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-by Philip Gleason


What Do You Mean, We?

Postethinic America: Beyond Multiculturalism

By David Hollinger

BasicBooks

210 pp.; $22

How, some half-dozen years after it burst on the scene, multiculturalism has clearly passed its zenith and begun its descent toward domesticated acceptance and stodgy curricular institutionalization. Naturally, any such statement must immediately be qualified, for, as John Higham pointed out when it was still on its ascending arc, multiculturalism is not only a "buzzword" and a "crusade," but also "a gigantic mystification." The first and third of those labels still apply, but the crusading aura has definitely faded.

Its buzzword quality helped to make it mystifying, for if multiculturalism was vague to start with, overuse made it hopelessly multivalent. There are, indeed, almost as many interpretations of multiculturalism as there are people who employ the term. The strongest versions, often heavily overlaid with some species of postmodernism, deny to the United States a collective national identity, claiming that "America" is nothing but the barren if not depraved political container within which the race--and gender--defined groups that are the authentic agents of culture have historically been oppressed. Weak multiculturalism, by contrast, is indistinguishable from the "tolerance for diversity" traditionally associated with cultural pluralism and the more relaxed versions of melting-pot assimilationism.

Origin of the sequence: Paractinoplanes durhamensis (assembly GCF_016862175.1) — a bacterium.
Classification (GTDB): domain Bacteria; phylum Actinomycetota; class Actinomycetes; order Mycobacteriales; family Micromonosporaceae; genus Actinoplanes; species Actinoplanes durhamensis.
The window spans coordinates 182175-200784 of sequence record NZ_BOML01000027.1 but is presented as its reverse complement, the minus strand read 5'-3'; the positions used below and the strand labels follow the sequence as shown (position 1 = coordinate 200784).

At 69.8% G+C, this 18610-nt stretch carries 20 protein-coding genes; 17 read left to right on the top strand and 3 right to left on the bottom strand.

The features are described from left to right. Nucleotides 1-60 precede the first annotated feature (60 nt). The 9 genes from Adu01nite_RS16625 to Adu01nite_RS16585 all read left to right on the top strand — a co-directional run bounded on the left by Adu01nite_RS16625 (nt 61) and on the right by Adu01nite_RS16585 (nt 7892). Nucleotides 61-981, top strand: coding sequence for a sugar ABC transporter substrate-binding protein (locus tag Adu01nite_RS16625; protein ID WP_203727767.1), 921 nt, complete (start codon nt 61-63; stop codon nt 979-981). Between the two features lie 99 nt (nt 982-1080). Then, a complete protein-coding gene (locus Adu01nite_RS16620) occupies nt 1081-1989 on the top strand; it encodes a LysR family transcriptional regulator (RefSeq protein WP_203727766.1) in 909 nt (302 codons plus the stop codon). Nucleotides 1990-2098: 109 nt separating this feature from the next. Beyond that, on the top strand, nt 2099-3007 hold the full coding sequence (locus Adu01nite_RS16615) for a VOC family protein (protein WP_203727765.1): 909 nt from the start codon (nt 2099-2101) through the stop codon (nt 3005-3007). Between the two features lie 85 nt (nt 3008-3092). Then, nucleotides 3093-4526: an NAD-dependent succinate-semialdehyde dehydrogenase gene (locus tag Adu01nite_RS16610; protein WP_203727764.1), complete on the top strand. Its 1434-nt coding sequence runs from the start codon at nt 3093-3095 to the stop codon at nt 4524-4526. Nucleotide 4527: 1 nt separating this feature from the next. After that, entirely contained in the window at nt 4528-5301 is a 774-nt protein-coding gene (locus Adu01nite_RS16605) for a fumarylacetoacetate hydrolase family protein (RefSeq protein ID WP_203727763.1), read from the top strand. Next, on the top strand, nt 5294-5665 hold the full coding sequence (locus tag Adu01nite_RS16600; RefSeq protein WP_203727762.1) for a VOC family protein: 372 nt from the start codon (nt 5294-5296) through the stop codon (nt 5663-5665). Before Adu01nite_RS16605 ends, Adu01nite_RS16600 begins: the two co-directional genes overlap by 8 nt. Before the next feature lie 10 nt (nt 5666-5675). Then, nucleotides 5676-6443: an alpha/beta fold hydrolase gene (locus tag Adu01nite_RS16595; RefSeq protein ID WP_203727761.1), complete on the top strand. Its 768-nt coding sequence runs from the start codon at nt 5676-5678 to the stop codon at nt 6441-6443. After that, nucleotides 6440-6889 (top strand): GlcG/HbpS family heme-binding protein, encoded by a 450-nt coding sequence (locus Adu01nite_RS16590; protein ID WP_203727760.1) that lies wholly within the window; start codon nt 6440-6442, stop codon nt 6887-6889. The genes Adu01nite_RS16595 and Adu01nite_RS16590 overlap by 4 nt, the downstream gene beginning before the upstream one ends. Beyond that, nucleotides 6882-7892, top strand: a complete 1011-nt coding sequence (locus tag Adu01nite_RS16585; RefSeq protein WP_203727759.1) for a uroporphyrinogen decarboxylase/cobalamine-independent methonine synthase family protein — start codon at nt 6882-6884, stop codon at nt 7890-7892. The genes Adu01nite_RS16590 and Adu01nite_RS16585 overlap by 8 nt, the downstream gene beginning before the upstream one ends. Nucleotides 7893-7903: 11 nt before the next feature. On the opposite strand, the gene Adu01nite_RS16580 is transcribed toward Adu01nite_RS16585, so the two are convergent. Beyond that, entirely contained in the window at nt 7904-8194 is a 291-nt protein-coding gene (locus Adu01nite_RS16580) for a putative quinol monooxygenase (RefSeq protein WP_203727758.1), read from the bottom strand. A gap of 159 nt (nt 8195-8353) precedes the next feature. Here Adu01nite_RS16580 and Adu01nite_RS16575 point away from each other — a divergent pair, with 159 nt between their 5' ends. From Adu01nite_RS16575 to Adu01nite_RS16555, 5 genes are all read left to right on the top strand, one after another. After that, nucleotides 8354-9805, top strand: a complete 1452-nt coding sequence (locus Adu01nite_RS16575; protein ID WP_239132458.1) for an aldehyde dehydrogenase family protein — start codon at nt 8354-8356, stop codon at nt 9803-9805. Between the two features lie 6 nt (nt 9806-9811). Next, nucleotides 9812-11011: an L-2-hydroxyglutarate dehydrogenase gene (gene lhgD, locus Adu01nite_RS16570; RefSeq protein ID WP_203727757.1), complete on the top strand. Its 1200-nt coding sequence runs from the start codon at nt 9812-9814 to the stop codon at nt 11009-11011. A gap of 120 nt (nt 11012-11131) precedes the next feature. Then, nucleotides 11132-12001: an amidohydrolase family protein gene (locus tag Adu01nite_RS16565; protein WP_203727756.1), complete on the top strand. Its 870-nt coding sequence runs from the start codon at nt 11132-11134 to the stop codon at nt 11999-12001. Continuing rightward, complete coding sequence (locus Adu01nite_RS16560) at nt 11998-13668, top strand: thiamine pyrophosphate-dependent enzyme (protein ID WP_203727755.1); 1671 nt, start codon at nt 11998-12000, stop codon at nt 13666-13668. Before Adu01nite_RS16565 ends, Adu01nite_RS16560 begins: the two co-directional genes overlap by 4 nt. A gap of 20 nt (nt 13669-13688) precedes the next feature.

Strong multiculturalism, which is far too extreme to win general acceptance, broke through to general visibility with the controversy that greeted New York's "Curriculum of Inclusion" in 1989. Its excesses prompted intense criticism from persons like Arthur Schlesinger and C. Vann Woodward, who could not credibly be dismissed as reactionaries. As a conspicuous element in "political correctness," multiculturalism was thrown further on the defensive by the tidal wave of ridicule that rolled over p.c. in 1990-91. But the protean nature of the phenomenon helped it weather those storms, ...

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